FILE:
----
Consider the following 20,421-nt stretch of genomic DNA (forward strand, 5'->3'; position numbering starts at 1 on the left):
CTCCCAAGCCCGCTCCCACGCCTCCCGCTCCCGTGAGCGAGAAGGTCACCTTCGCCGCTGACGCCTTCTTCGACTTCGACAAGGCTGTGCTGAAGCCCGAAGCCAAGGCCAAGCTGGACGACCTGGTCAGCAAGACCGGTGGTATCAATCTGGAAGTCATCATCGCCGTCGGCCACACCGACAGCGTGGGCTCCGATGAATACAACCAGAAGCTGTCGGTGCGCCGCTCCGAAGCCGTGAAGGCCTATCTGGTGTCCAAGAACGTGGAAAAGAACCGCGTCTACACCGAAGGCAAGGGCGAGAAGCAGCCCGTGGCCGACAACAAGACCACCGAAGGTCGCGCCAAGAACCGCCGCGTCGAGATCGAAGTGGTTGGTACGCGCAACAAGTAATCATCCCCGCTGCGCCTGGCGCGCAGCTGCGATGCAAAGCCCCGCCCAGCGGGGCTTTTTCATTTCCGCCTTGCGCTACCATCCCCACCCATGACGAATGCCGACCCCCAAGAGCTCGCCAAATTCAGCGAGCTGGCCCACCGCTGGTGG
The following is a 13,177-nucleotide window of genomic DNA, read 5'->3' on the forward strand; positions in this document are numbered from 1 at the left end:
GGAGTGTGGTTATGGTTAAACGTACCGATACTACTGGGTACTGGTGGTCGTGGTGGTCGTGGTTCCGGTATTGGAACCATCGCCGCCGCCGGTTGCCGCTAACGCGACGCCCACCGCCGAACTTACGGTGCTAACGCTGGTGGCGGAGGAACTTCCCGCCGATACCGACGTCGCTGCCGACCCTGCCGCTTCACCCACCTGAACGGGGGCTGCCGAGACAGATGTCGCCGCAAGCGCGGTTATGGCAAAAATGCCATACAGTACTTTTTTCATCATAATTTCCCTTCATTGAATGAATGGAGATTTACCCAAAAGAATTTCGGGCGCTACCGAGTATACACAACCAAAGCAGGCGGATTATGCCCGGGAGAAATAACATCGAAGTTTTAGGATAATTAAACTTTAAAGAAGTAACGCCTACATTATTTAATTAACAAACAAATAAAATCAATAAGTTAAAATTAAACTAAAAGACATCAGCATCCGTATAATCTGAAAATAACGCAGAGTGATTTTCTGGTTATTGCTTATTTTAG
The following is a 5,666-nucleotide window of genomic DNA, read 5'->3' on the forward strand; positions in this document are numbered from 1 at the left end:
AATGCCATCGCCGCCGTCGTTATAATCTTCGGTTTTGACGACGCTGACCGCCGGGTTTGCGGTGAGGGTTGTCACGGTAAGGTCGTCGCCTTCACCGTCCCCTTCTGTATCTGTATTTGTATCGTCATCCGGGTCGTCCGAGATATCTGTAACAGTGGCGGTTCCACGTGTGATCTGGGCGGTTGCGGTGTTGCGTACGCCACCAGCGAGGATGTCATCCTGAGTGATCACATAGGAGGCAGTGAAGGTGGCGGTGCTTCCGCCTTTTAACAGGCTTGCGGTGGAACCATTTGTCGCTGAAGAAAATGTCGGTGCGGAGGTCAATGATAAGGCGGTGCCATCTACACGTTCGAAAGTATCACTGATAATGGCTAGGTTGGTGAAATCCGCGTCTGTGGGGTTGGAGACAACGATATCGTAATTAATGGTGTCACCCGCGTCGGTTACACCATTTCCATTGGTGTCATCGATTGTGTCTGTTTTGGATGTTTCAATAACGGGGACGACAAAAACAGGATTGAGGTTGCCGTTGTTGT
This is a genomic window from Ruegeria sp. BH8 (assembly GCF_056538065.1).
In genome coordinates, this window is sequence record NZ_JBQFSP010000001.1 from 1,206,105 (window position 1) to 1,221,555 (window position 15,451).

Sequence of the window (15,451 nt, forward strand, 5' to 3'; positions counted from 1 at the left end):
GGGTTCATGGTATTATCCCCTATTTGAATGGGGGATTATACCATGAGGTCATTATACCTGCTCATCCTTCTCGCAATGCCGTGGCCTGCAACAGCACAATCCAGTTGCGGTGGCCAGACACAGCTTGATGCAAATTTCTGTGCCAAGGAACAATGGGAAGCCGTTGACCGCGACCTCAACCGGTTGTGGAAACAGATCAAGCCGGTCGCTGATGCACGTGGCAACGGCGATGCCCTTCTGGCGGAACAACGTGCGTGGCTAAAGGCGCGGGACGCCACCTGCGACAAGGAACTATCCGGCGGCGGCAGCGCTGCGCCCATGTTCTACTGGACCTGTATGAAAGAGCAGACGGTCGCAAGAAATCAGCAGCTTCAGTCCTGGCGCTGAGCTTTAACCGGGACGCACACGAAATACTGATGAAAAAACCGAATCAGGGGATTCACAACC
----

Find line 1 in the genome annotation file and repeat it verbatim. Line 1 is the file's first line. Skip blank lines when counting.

Consider the following 20,421-nt stretch of genomic DNA (forward strand, 5'->3'; position numbering starts at 1 on the left):